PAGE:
Sick Pennsylvanians at the mercy of the Pennsylvanian House with Senate Bill 3.

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The Pennsylvania Senate is poised to once again pass a medicinal cannabis bill. Senate Bill 3, essentially a mirror of the bill that passed 43 – 7 in the last legislative session, could be voted on as early as today. Prime sponsors Sen. Mike Folmer (R-Lebanon) and Sen. Daylin Leach (D-Bucks) are confident of passage. The bill will then proceed to the House.

Senate Bill 3 would establish a regulatory scheme through which licenses to grow, process and dispense medicinal cannabis would be established. Patients with “qualifying conditions” would be permitted to apply for a medicinal cannabis card upon the recommendation of their physician, provided the condition is one of the approved conditions on the list as set forth in the bill.

The bill remains very limited in scope, restricting qualifying conditions to a list of 15 that includes seizure disorder, cancer, HIV/AIDS, chronic pain, PTSD, Diabetes and ALS. Eligible patients may receive a medical cannabis recommendation from their treating physician and then purchase medicinal cannabis products from a licensed medicinal cannabis dispensary. An advisory board to be formed may add qualifying conditions, but not until July, 2017.

Senate Bill 3 also restricts the manner in which a patient may both purchase and consume medicinal cannabis. Vaporization, one of the safest and most effective means of medicinal cannabinoid delivery, is restricted to three conditions – seizures, cancer treatment and PTSD, and must be specifically recommended by a physician. Further, the method of vaporization must be specifically authorized by the Board. Gone is the nonsensical “nebulizer”. The Bill also prohibits medicinal edible cannabis products, though it permits a patient to produce edible cannabis products at home.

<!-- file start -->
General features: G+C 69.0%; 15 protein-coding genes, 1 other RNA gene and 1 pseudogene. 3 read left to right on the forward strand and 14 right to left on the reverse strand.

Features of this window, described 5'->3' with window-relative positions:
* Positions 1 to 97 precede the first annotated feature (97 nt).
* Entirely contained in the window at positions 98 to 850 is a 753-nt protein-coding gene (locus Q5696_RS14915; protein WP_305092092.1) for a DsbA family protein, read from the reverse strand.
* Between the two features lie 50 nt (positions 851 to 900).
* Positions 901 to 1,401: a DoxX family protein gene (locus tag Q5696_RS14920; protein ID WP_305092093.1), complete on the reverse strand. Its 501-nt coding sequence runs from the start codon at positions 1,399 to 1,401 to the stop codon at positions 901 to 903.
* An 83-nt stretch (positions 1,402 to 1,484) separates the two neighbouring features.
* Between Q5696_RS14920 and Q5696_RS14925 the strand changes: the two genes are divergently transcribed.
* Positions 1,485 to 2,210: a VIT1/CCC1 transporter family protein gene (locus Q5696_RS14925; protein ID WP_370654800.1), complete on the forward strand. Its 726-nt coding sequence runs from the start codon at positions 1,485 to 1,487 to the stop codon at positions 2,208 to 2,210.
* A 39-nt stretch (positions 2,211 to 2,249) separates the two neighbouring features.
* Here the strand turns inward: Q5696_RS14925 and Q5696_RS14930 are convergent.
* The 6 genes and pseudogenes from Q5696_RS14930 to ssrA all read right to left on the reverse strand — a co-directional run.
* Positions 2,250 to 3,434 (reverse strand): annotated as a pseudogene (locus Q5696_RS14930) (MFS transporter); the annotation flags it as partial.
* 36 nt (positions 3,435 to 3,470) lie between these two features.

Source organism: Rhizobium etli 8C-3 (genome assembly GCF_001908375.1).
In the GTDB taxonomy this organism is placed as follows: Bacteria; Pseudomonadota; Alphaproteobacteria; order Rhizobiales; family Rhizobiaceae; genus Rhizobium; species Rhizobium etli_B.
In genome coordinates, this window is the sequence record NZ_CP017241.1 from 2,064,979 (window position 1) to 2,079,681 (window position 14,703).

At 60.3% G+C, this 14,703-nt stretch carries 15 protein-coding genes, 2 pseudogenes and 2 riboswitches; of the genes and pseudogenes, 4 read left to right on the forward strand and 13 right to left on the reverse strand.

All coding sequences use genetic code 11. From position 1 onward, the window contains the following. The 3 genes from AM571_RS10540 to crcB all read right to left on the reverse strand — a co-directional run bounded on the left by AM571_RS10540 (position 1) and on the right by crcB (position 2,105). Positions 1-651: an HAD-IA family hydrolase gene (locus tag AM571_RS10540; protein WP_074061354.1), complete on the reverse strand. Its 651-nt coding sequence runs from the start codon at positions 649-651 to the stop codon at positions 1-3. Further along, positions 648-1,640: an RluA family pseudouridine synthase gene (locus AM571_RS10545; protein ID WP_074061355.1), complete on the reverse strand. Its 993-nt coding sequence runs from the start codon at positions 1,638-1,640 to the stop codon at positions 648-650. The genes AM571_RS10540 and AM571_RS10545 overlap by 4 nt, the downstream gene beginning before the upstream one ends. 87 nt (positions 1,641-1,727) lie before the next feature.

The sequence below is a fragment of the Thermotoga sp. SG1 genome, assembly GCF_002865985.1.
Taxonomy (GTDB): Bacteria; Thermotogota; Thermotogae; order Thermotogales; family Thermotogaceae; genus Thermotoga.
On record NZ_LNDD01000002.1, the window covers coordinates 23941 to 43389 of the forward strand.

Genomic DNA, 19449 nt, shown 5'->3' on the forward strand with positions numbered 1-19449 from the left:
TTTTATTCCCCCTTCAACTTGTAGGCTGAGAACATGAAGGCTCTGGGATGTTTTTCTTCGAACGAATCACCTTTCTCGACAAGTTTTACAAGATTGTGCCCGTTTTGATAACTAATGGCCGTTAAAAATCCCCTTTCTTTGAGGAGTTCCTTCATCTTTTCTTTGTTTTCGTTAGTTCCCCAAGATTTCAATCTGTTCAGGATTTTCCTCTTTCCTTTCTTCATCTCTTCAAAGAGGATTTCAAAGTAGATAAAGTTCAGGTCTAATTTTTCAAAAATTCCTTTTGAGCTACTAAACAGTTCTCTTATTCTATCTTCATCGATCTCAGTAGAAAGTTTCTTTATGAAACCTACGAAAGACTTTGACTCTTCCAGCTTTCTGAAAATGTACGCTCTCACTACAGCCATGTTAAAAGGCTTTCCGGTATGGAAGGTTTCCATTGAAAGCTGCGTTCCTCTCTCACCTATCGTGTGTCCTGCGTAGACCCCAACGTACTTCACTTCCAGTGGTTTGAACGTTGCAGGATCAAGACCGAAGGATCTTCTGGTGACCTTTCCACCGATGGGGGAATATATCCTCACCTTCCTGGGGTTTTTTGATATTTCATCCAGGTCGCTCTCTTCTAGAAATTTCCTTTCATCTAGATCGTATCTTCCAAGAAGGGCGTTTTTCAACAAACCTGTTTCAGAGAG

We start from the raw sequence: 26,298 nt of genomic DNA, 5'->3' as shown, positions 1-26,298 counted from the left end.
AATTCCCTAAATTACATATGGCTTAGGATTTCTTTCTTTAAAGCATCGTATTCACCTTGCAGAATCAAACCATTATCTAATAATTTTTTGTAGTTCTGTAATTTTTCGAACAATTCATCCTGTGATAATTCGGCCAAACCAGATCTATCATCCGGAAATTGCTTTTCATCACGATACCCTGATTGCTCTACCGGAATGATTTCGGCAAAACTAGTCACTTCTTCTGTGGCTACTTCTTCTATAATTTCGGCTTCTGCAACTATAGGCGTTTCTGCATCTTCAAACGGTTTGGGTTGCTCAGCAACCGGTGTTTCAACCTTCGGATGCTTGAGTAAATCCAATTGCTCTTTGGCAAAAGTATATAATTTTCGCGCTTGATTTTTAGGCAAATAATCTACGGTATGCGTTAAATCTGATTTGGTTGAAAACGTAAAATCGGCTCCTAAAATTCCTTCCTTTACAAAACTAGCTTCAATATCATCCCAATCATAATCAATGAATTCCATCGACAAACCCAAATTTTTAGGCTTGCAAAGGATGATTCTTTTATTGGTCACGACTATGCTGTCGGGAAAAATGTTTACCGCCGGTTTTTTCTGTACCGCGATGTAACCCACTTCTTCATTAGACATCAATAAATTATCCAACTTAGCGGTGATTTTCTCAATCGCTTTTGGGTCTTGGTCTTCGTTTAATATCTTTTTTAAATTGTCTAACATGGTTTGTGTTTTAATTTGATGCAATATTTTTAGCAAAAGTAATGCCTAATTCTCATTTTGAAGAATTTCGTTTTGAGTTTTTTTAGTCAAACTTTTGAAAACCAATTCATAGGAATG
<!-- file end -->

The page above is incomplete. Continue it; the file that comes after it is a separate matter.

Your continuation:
The effort to pass a medicinal cannabis bill now turns to the House of Representatives where it faces an uncertain future. If the House hearings convened by Health Committee Chair Matt Baker are any indication, some in the House continue to believe cannabis has no medical efficacy, that it lacks scientific and medical evidence, and that Pennsylvania must wait for FDA approval. Rep. Baker, for his part, remains an immovable force urging parents with critically ill children to simply wait for pharmaceutical companies to develop new drugs.

It seems incredible to activists, patients and supporters that medicinal cannabis enjoys 88% support here in the Commonwealth but the future of a medicinal cannabis bill remains uncertain. Were Governor Wolf to sign the legislation today patients would still face a two to three year wait before a single gram of PA produced and distributed medicinal cannabis was available for purchase. The cruel irony is that medicinal cannabis products are already available in twenty-three other states. Children with intractable epilepsy in Michigan can treat with medicinal cannabis oil, while children in PA must continue to wait.

The fight to bring even a limited medicinal cannabis program to Pennsylvania is far from over. Senate Bill 3 now moves to the House where its future is far from certain. Will the House cave to “refer madness” scaremongering and further restrict the legislation? Could it even die in Committee? Will back-door maneuvering further delay implementation of a medicinal program? Can Pennsylvanians afford to just wait and wait when relief is available a zip code or two away?
Patrick K. Nightingale, Esquire
Executive Director
Pittsburgh NORML